The human eye is an incredibly complex organ, it acts like a camera to collect and focus light and changes this light into an electrical signals that the brain then reads to form images. Instead of using film, the eye has specialized components such as the retina that detects light and process it using many types of neurons. The eye is so complex that its origin has long been a hot topic of debate and is often used to defend a creationist point of view, they say the eye is too complex to have evolved instead it must has been designed. The eye is a system that cannot function in the absence of any of its components. Even Charles Darwin remarked in the origin of species that ‘it might seem ...view middle of the document...
Compound vs camera
During the Cambrian explosion two radically different eyes arose. The first eye was the compound eye, in this eye, thousands of individual photoreceptor units work together to form a wide view image with moderate resolution or clarity. (s Nilsson. D) However, these eyes are not suited to large animals since it would be overly large, so as body size increased selective pressures began to favor a compact eye, the camera style eye. (Pitman. S.) This eye has photoreceptor cells which share a single lens, they are arranged as a sheet that lines the inside of the eye called the retina. (Lamb. T) There are two types of photoreceptors in jawed vertebrates, which include humans, cones, which enable daylight vision, and rods, which enable nighttime vision.
So where does this eye come from?
All key features of the eye are the same across all eyes of jawed vertebrates, of which humans are one. This suggests that this animal group inherited the features from a common ancestor and that the eye had already evolved to this stage 450 million years ago. Going back further the lamprey is one of the few surviving descendants of the jawless vertebrates. (Lamb. T) This fish also has a camera style eye complete with three layers and a lens, similar to our own eye. (Hardman. H) This indicates that an eye similar to our own must have been present in the common ancestor in both jawless and jawed vertebrates living about 500 million years ago. Clues to this an even earlier eye come from the hagfish another jawless fish. The hagfish eye lacks a lens and is buried deep beneath translucent skin. Importantly it has a 2-layered retina lacking the bipolar cells found in the human eye which process information from the photoreceptors. (Lamb. T) This means hagfish’s photoreceptor cells must connect directly to the sensory out-put neurons suggesting its eye may actually affect behavior and daily and seasonal rhythms, much like the human pineal gland, rather than playing a part in vision. According to Trevor D. Lamb ‘the ancestral eye of proto-vertebrates first served as a non visual organ and only later evolved the components needed for spatial vision’. Supporting this evolutionary idea, early in human embryological development the human eye is remarkable similar to that of the hagfish, then with further development takes on similarities to the lamprey eye before reaching full development into the sophisticated organ of the human.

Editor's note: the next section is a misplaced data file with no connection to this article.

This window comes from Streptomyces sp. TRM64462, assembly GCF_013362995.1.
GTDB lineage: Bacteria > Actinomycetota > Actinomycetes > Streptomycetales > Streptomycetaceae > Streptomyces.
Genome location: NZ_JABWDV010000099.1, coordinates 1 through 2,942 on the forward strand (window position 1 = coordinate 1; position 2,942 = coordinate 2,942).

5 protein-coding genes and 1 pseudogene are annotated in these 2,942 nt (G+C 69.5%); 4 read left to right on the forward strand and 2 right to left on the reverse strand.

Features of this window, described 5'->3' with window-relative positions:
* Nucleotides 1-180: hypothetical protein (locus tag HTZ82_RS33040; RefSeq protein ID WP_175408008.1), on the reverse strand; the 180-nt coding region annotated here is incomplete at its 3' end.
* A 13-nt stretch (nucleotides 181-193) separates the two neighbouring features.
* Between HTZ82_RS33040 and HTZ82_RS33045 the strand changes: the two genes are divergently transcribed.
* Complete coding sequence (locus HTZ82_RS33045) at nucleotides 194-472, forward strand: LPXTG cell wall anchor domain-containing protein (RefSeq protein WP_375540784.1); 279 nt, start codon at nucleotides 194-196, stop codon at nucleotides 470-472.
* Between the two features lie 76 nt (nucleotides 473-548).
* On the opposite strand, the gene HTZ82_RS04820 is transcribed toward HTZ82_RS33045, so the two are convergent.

The shape of the eye.
The shape of the eye took the classic C-shape in a remarkably short amount of time, around 500 million years. The eye began as a simple cluster of light sensory cells commonly know as an eye spot, these eye spots were only able to distinguish between light and dark and not the direction of light. (Pitman. S) Gradually selective pressures caused the spot to form cups, this slight curve allowed the direction of light to be known and therefore the direction of a predator/prey, an obvious...